The Morlaix lock came into view, with the ferry that had passed us on the way up just leaving its dock to set off down river again. Between us was a slalom course of red and green buoys in quite a narrow channel. We crossed tracks without incident, but with judicious use of the throttle to slow down.

There was no sign of the lock moving, but a local boat was moored up against a wall, obviously waiting. The wall was well set up, with heavy chains to put lines round as temporary moorings. They were placed for bigger boats than Robinetta, and we had to go round twice to get our lines right.

The lock opened only five minutes after we moored, and we went in with four other boats. It is a big lock, and could easily fit in three times the number. The harbour master is a lovely guy. He helped us moor up in the lock (on ropes set vertically so there is no need to keep adjusting the lines) and gave me a mooring plan, marked with exactly the spot he wanted Robinetta to go. When we reached it he was there to make sure we did not miss it, and he helped take our lines. Real service!

Once Robinetta and Worm were secure we walked into town for an early lunch (not having had breakfast) then had a great walk round the place. The views from the viaduct are amazing and I am very glad we braved the fog to get here.

Wednesday, 1 August 2018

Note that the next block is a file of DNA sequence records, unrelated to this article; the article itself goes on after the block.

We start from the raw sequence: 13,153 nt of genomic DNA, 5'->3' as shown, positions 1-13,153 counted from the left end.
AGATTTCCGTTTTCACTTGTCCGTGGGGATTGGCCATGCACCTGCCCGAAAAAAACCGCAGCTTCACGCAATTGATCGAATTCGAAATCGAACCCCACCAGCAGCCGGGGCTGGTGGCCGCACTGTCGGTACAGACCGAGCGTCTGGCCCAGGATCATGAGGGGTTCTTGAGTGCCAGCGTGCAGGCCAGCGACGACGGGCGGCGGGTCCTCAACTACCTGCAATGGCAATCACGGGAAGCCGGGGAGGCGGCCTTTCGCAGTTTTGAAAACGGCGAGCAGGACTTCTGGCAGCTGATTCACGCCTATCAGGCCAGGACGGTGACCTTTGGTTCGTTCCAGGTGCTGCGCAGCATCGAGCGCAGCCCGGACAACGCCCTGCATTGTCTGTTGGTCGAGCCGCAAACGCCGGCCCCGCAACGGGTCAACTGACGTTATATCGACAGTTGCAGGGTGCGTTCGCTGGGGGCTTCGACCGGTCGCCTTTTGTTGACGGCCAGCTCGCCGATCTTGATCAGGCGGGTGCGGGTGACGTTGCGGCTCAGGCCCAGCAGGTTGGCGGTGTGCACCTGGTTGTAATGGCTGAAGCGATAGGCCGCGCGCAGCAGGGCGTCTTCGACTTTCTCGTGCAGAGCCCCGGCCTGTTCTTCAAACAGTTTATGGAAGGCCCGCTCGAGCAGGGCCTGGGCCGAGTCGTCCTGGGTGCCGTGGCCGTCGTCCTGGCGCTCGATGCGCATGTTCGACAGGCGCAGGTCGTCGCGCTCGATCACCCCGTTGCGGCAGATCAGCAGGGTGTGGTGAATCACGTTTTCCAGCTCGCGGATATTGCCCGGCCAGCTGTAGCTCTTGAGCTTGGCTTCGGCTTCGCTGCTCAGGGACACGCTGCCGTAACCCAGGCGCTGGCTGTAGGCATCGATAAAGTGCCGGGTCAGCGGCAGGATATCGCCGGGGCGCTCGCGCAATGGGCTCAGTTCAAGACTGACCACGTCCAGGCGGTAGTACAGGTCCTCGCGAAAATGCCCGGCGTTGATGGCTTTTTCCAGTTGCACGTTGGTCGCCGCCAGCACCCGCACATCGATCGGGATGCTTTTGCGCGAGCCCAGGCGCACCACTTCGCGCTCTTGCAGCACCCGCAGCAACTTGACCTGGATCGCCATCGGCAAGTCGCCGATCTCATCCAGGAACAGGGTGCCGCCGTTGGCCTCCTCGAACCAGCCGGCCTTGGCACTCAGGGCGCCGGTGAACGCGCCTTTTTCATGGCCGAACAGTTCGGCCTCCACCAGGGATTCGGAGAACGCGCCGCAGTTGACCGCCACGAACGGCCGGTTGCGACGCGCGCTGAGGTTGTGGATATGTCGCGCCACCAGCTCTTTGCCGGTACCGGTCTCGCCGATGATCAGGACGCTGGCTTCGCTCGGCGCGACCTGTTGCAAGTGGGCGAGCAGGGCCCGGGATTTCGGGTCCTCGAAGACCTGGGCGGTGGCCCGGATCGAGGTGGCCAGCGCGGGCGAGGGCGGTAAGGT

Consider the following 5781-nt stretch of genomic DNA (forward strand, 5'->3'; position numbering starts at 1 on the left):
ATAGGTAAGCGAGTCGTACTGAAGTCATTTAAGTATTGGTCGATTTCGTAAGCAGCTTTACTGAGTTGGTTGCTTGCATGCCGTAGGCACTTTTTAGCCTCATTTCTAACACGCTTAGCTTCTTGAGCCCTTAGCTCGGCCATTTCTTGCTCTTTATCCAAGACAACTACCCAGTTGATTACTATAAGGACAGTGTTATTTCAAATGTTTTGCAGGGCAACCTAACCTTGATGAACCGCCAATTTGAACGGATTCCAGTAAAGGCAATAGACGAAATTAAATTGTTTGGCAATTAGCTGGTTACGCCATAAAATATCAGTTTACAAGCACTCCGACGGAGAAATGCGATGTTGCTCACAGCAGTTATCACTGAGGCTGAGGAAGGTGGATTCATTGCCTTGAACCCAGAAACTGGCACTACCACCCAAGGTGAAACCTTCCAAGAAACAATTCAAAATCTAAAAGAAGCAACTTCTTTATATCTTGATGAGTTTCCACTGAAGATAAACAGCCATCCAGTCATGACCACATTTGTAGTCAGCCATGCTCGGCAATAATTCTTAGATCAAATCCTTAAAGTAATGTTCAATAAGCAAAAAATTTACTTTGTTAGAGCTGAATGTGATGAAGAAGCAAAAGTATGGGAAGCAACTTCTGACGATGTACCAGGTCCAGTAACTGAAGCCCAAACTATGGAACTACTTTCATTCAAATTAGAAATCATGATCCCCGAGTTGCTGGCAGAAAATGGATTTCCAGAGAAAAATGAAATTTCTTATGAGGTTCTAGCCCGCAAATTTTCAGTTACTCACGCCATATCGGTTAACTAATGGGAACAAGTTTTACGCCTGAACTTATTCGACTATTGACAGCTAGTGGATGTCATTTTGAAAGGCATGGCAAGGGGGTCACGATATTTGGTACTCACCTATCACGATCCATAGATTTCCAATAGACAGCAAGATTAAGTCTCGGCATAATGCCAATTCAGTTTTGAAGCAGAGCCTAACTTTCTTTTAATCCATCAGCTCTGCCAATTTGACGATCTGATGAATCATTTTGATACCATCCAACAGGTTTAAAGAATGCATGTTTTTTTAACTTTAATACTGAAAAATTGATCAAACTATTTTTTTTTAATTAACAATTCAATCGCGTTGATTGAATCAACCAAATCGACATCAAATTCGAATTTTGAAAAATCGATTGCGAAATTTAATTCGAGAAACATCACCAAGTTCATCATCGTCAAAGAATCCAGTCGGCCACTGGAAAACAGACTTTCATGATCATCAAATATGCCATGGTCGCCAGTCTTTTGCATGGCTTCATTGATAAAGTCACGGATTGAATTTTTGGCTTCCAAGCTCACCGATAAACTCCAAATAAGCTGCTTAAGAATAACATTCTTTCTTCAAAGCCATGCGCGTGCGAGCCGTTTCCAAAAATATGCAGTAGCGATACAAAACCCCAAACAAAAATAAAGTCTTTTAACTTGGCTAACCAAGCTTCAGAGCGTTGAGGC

Paluden to Roscoff

We spent the morning on the boat doing maintenance and blogging. It was another lovely day.

I fitted the new engine cut-off control cable. It is thicker than the old one and both ends needed adapting.

At the engine end the new cable doesn’t fit in the fork on the engine designed to keep the outer sheath still. I cut a piece of plywood with a narrow slit on one side and a wide one on the other and used a piece cut off the old cable to secure it to the fork and then fitted the new cable in the wide slot. It stands off but the angle to the shut-off lever seems ok although it looks tight in the photo.

At the cockpit end I was worried that the larger handle would foul the throttle control. but in the end it fitted in the same place as the old one. The old cable was secured to the wooden panel that holds the throttle cable with a piece of bent aluminium with two counter-sunk screws on one angle and a hole for the cable on the other. The hole was big enough for the new cable but the new cable can’t be threaded through so I had to saw through to the hole and turn it into a slot.

So now we can turn the engine off from the cockpit again!